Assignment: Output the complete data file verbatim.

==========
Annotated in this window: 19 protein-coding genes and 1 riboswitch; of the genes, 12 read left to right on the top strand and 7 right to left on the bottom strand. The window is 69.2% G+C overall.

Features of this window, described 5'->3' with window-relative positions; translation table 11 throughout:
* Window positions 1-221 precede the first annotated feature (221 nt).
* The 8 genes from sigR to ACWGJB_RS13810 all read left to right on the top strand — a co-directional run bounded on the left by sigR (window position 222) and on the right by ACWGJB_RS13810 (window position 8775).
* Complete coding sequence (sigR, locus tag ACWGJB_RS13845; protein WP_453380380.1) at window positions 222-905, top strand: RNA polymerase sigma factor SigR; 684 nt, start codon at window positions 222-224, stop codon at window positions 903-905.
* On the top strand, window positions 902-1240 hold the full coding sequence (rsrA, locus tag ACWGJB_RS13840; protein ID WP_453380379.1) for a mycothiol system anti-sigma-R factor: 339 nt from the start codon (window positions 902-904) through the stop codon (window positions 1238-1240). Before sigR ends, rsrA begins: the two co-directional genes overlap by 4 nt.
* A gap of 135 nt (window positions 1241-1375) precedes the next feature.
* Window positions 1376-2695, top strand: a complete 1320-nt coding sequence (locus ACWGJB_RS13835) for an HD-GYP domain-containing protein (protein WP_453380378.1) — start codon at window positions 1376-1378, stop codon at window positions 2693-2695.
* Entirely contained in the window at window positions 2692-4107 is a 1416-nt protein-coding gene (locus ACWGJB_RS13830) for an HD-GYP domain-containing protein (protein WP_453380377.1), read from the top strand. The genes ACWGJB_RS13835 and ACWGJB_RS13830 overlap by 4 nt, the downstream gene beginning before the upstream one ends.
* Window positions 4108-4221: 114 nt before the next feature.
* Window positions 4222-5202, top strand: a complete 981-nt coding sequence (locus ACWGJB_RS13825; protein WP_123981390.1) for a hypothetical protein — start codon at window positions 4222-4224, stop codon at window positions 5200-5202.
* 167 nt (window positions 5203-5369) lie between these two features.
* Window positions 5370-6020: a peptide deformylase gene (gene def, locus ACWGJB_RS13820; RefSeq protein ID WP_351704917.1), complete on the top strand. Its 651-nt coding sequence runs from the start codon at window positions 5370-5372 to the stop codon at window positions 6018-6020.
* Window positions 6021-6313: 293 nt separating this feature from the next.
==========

Annotated in this window: 19 protein-coding genes and 1 riboswitch; of the genes, 12 read left to right on the top strand and 7 right to left on the bottom strand. The window is 69.2% G+C overall.

Features of this window, described 5'->3' with window-relative positions; translation table 11 throughout:
* Window positions 1-221 precede the first annotated feature (221 nt).
* The 8 genes from sigR to ACWGJB_RS13810 all read left to right on the top strand — a co-directional run bounded on the left by sigR (window position 222) and on the right by ACWGJB_RS13810 (window position 8775).
* Complete coding sequence (sigR, locus tag ACWGJB_RS13845; protein WP_453380380.1) at window positions 222-905, top strand: RNA polymerase sigma factor SigR; 684 nt, start codon at window positions 222-224, stop codon at window positions 903-905.
* On the top strand, window positions 902-1240 hold the full coding sequence (rsrA, locus tag ACWGJB_RS13840; protein ID WP_453380379.1) for a mycothiol system anti-sigma-R factor: 339 nt from the start codon (window positions 902-904) through the stop codon (window positions 1238-1240). Before sigR ends, rsrA begins: the two co-directional genes overlap by 4 nt.
* A gap of 135 nt (window positions 1241-1375) precedes the next feature.
* Window positions 1376-2695, top strand: a complete 1320-nt coding sequence (locus ACWGJB_RS13835) for an HD-GYP domain-containing protein (protein WP_453380378.1) — start codon at window positions 1376-1378, stop codon at window positions 2693-2695.
* Entirely contained in the window at window positions 2692-4107 is a 1416-nt protein-coding gene (locus ACWGJB_RS13830) for an HD-GYP domain-containing protein (protein WP_453380377.1), read from the top strand. The genes ACWGJB_RS13835 and ACWGJB_RS13830 overlap by 4 nt, the downstream gene beginning before the upstream one ends.
* Window positions 4108-4221: 114 nt before the next feature.
* Window positions 4222-5202, top strand: a complete 981-nt coding sequence (locus ACWGJB_RS13825; protein WP_123981390.1) for a hypothetical protein — start codon at window positions 4222-4224, stop codon at window positions 5200-5202.
* 167 nt (window positions 5203-5369) lie between these two features.
* Window positions 5370-6020: a peptide deformylase gene (gene def, locus ACWGJB_RS13820; RefSeq protein ID WP_351704917.1), complete on the top strand. Its 651-nt coding sequence runs from the start codon at window positions 5370-5372 to the stop codon at window positions 6018-6020.
* Window positions 6021-6313: 293 nt separating this feature from the next.